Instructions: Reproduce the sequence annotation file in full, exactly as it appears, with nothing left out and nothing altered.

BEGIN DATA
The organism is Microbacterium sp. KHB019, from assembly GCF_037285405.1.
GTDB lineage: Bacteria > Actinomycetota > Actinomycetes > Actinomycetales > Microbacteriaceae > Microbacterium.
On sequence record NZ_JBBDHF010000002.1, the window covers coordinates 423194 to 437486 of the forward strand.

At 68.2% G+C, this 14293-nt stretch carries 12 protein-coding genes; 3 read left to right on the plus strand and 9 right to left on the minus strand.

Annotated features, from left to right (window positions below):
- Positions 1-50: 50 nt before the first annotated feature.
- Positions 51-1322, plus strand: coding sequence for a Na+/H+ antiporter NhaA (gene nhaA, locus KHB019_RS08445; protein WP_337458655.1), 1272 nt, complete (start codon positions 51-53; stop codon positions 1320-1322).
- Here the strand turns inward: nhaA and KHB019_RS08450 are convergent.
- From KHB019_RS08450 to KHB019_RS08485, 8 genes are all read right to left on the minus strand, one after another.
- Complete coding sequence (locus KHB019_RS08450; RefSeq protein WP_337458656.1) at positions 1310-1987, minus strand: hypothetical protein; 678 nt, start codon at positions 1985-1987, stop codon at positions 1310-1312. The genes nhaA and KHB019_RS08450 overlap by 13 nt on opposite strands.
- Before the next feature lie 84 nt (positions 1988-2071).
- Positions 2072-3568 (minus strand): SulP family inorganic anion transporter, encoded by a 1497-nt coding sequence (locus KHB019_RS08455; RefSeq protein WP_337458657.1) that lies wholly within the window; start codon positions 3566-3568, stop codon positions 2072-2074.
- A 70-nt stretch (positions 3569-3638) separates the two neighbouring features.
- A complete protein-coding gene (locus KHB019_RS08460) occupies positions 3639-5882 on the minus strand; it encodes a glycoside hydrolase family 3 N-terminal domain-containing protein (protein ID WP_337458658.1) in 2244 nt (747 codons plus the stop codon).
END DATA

The organism is Microbacterium sp. KHB019, from assembly GCF_037285405.1.
GTDB lineage: Bacteria > Actinomycetota > Actinomycetes > Actinomycetales > Microbacteriaceae > Microbacterium.
On sequence record NZ_JBBDHF010000002.1, the window covers coordinates 423194 to 437486 of the forward strand.

At 68.2% G+C, this 14293-nt stretch carries 12 protein-coding genes; 3 read left to right on the plus strand and 9 right to left on the minus strand.

Annotated features, from left to right (window positions below):
- Positions 1-50: 50 nt before the first annotated feature.
- Positions 51-1322, plus strand: coding sequence for a Na+/H+ antiporter NhaA (gene nhaA, locus KHB019_RS08445; protein WP_337458655.1), 1272 nt, complete (start codon positions 51-53; stop codon positions 1320-1322).
- Here the strand turns inward: nhaA and KHB019_RS08450 are convergent.
- From KHB019_RS08450 to KHB019_RS08485, 8 genes are all read right to left on the minus strand, one after another.
- Complete coding sequence (locus KHB019_RS08450; RefSeq protein WP_337458656.1) at positions 1310-1987, minus strand: hypothetical protein; 678 nt, start codon at positions 1985-1987, stop codon at positions 1310-1312. The genes nhaA and KHB019_RS08450 overlap by 13 nt on opposite strands.
- Before the next feature lie 84 nt (positions 1988-2071).
- Positions 2072-3568 (minus strand): SulP family inorganic anion transporter, encoded by a 1497-nt coding sequence (locus KHB019_RS08455; RefSeq protein WP_337458657.1) that lies wholly within the window; start codon positions 3566-3568, stop codon positions 2072-2074.
- A 70-nt stretch (positions 3569-3638) separates the two neighbouring features.
- A complete protein-coding gene (locus KHB019_RS08460) occupies positions 3639-5882 on the minus strand; it encodes a glycoside hydrolase family 3 N-terminal domain-containing protein (protein ID WP_337458658.1) in 2244 nt (747 codons plus the stop codon).